We thought it was time to turn the tables on the Tories by using the No2AV posters they funded to campaign against the Coalition’s cuts.
Tim Horton is the research director of the Fabian Society
After yesterday’s failed Rally Against Debt – attracting around 500 attendees, despite the benefit of a Times opinion column and coverage across the newspapers – we thought it was time to turn the tables on the Tories by using the No2AV posters they funded to campaign against the Coalition’s cuts.
These posters, you may recall, courted controversy during the referendum campaign with a claim that the Alternative Vote system would cost £250 million alongside a picture of a baby, arguing the money would be better spent on maternity units. Another poster carried the picture of a soldier, arguing for more spending on bulletproof vests.
It was ironic to see a campaign funded by Conservative backers and run by the chief executive of the right-wing TaxPayers’ Alliance – who organised yesterday’s rally – championing public spending. It must have been a refreshing change for them to be able to harness people’s love of public services, rather than trying to do them down all the time. But, in the process, the No campaign have given us a great way to campaign against the cuts.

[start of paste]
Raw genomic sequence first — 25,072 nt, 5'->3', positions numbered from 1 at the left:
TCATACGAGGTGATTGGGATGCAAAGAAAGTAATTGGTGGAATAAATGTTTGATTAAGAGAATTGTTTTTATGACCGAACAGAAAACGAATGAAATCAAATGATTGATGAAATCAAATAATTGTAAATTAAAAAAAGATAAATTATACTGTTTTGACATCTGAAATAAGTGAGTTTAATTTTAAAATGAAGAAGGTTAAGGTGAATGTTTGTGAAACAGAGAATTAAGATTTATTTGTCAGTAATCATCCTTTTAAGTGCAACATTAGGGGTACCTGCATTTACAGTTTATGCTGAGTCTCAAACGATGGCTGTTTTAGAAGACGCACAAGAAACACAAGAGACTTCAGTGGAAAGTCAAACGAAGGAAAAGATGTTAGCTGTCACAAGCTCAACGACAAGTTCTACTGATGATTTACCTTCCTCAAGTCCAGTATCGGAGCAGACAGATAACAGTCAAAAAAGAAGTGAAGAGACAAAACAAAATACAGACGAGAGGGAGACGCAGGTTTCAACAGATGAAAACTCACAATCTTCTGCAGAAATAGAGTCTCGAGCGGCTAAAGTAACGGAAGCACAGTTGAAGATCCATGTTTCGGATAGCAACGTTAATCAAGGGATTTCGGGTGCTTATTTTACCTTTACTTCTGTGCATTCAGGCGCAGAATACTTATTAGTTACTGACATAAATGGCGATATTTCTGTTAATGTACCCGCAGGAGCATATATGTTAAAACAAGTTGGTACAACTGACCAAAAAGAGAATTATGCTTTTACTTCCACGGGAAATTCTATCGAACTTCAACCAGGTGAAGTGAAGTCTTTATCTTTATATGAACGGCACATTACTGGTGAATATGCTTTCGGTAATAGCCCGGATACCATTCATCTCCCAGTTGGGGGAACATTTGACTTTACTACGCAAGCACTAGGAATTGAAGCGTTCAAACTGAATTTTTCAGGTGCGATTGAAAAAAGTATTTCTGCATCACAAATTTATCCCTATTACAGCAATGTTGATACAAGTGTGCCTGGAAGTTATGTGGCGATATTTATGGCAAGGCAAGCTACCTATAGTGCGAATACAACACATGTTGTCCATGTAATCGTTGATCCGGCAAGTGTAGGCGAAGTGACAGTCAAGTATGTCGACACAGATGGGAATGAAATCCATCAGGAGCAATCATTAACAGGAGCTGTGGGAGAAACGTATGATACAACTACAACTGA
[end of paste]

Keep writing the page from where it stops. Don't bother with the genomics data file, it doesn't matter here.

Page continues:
Thanks to Clifford Singer of The Other Taxpayer’s Alliance, the creative force behind the MyDavidCameron.com phenomenon, we have transformed these iconic images into arguments against the coalition’s programme. And, now the referendum is over, we’ll keep using these posters to remind the Tories of popular support for our services.
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In the meantime, I’ll be writing to the TaxPayers’ Alliance to ask if they’ll join with the Fabian Society to call for higher spending on maternity units and soldiers’ equipment, rather than their current focus on even deeper cuts to corporation tax.